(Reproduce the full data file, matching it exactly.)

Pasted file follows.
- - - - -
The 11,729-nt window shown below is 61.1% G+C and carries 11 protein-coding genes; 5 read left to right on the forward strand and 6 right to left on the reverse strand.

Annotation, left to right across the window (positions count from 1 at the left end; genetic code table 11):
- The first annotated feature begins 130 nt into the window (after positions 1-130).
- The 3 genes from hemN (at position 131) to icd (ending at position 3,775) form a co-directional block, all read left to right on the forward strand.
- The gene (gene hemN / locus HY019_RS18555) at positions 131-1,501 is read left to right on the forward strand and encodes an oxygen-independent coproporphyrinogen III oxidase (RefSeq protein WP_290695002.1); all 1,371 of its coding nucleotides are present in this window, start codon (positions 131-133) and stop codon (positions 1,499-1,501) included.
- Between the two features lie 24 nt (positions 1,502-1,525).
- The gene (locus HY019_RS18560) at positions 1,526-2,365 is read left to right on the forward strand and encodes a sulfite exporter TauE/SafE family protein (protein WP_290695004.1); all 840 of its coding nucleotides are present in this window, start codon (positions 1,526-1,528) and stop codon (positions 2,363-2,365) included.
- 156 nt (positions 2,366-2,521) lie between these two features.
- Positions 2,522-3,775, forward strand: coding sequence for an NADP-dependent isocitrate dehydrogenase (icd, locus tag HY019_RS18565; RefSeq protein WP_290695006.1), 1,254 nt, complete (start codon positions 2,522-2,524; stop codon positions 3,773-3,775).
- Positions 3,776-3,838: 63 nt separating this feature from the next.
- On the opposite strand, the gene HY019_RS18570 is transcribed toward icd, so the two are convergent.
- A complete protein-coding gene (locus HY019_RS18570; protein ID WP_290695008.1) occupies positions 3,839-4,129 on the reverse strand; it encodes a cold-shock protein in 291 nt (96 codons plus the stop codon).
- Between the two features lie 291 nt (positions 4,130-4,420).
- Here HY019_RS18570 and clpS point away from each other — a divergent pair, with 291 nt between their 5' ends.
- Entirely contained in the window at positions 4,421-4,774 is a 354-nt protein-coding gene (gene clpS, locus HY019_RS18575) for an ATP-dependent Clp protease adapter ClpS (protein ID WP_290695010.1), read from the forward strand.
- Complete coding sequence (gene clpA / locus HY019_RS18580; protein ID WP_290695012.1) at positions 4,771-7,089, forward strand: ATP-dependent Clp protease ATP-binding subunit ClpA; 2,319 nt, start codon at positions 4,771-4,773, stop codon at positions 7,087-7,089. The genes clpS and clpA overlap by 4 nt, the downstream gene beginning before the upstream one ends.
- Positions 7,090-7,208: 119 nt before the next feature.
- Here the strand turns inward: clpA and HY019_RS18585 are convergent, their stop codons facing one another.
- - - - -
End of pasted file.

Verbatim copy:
The 11,729-nt window shown below is 61.1% G+C and carries 11 protein-coding genes; 5 read left to right on the forward strand and 6 right to left on the reverse strand.

Annotation, left to right across the window (positions count from 1 at the left end; genetic code table 11):
- The first annotated feature begins 130 nt into the window (after positions 1-130).
- The 3 genes from hemN (at position 131) to icd (ending at position 3,775) form a co-directional block, all read left to right on the forward strand.
- The gene (gene hemN / locus HY019_RS18555) at positions 131-1,501 is read left to right on the forward strand and encodes an oxygen-independent coproporphyrinogen III oxidase (RefSeq protein WP_290695002.1); all 1,371 of its coding nucleotides are present in this window, start codon (positions 131-133) and stop codon (positions 1,499-1,501) included.
- Between the two features lie 24 nt (positions 1,502-1,525).
- The gene (locus HY019_RS18560) at positions 1,526-2,365 is read left to right on the forward strand and encodes a sulfite exporter TauE/SafE family protein (protein WP_290695004.1); all 840 of its coding nucleotides are present in this window, start codon (positions 1,526-1,528) and stop codon (positions 2,363-2,365) included.
- 156 nt (positions 2,366-2,521) lie between these two features.
- Positions 2,522-3,775, forward strand: coding sequence for an NADP-dependent isocitrate dehydrogenase (icd, locus tag HY019_RS18565; RefSeq protein WP_290695006.1), 1,254 nt, complete (start codon positions 2,522-2,524; stop codon positions 3,773-3,775).
- Positions 3,776-3,838: 63 nt separating this feature from the next.
- On the opposite strand, the gene HY019_RS18570 is transcribed toward icd, so the two are convergent.
- A complete protein-coding gene (locus HY019_RS18570; protein ID WP_290695008.1) occupies positions 3,839-4,129 on the reverse strand; it encodes a cold-shock protein in 291 nt (96 codons plus the stop codon).
- Between the two features lie 291 nt (positions 4,130-4,420).
- Here HY019_RS18570 and clpS point away from each other — a divergent pair, with 291 nt between their 5' ends.
- Entirely contained in the window at positions 4,421-4,774 is a 354-nt protein-coding gene (gene clpS, locus HY019_RS18575) for an ATP-dependent Clp protease adapter ClpS (protein ID WP_290695010.1), read from the forward strand.
- Complete coding sequence (gene clpA / locus HY019_RS18580; protein ID WP_290695012.1) at positions 4,771-7,089, forward strand: ATP-dependent Clp protease ATP-binding subunit ClpA; 2,319 nt, start codon at positions 4,771-4,773, stop codon at positions 7,087-7,089. The genes clpS and clpA overlap by 4 nt, the downstream gene beginning before the upstream one ends.
- Positions 7,090-7,208: 119 nt before the next feature.
- Here the strand turns inward: clpA and HY019_RS18585 are convergent, their stop codons facing one another.